It was a lazy afternoon on the last Sunday of January. Texas City resident Clarence Seagroves had dozed off in his recliner watching a football game on television. However, the peace of the afternoon was shattered by a firefighter rushing into his apartment to tell him that the building was on fire and he needed to get out.
Seagroves had an all-too-common experience. According to the National Fire Protection Association, there is a home fire in the United States every 23 seconds resulting in an average of seven deaths per day and $7 billion in property damage each year. Fortunately, on this cold January day, Seagroves and his fellow residents of the Savan Villa apartments escaped the fire without injury. Local fire officials said 24 apartments, 19 of which were occupied, were heavily damaged, leaving the residents temporarily disoriented and homeless. This is where the American Red Cross steps in — to help people on what, for many, is the worst day of their lives.
“I was in a state of shock,” Seagroves said. Within an hour of him being roused from his nap by a fireman, Seagroves’s needs were being attended to by a Red Cross volunteer. After helping him contact his family to assure them he was unharmed, the Red Cross volunteer found him a motel room and gave him a gift card to buy food and clothing. “I’ve got no complaints about the Red Cross stepping up immediately to help me get some normalcy.”
Nationwide, the Red Cross assists families displaced by home fires 170 times a day. In a typical year, home fires kill more people in the United States than all other natural disasters combined. The Red Cross works with partners in each community to help fire victims rebuild and recover.
The organization also engages in fire safety programs such as “Sound the Alarm” to help prevent disasters before they happen and help people know what they should do when confronted by a home fire. Since its launch in 2014, the Red Cross Home Fire Campaign has made more than a million homes safer, installed more than 2 million smoke alarms and saved well over 1,000 lives.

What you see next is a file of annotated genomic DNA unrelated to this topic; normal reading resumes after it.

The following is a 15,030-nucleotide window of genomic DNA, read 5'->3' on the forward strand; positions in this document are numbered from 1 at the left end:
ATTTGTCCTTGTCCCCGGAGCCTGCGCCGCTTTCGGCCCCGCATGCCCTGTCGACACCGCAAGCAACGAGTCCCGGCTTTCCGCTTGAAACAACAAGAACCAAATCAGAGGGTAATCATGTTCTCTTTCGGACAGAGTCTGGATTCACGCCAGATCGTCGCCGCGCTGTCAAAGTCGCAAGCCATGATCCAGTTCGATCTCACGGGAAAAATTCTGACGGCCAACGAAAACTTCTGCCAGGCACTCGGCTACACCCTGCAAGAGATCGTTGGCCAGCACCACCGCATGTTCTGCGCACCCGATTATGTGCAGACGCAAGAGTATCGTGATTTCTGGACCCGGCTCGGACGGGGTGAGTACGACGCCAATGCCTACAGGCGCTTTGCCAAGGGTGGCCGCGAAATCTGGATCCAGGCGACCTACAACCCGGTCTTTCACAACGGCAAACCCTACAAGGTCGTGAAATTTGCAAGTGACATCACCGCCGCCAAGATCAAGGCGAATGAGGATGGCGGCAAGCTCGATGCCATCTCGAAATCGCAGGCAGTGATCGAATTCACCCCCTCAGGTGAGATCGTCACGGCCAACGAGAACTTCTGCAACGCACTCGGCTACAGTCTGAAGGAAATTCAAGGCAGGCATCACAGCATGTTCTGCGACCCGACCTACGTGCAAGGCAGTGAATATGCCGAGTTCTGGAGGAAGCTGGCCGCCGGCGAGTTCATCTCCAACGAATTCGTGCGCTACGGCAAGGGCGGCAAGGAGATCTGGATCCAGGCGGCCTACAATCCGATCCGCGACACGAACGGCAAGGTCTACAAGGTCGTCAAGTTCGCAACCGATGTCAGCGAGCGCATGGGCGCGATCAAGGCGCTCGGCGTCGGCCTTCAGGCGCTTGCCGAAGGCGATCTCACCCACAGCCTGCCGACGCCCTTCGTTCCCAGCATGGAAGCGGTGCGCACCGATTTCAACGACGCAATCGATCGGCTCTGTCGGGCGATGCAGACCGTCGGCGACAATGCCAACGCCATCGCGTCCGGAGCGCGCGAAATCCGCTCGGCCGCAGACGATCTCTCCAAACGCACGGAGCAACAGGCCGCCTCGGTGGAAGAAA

Seagroves, 62, describes himself as a “pretty tough cookie.” But he says the loss of his apartment and all his belongings left him somewhat bewildered. That’s why he is so grateful to the Red Cross for helping him get back on his feet.
“In my opinion, the Red Cross is 110 percent,” Seagroves said.
Fire safety experts say people may have as little as two minutes to escape a home fire before it is too late. To learn more about developing a home fire escape plan and access other free resources, visit www.redcross.org/homefires for more information.
The American Red Cross shelters, feeds and provides comfort to victims of disasters; supplies about 40 percent of the nation’s blood; teaches skills that save lives; distributes international humanitarian aid; and supports veterans, military members and their families. The Red Cross is a nonprofit organization that depends on volunteers and the generosity of the American public to deliver its mission. For more information, please visit redcross.org or CruzRojaAmericana.org, or follow us on Twitter at @texasgulfcoastredcross.
Story by David Guth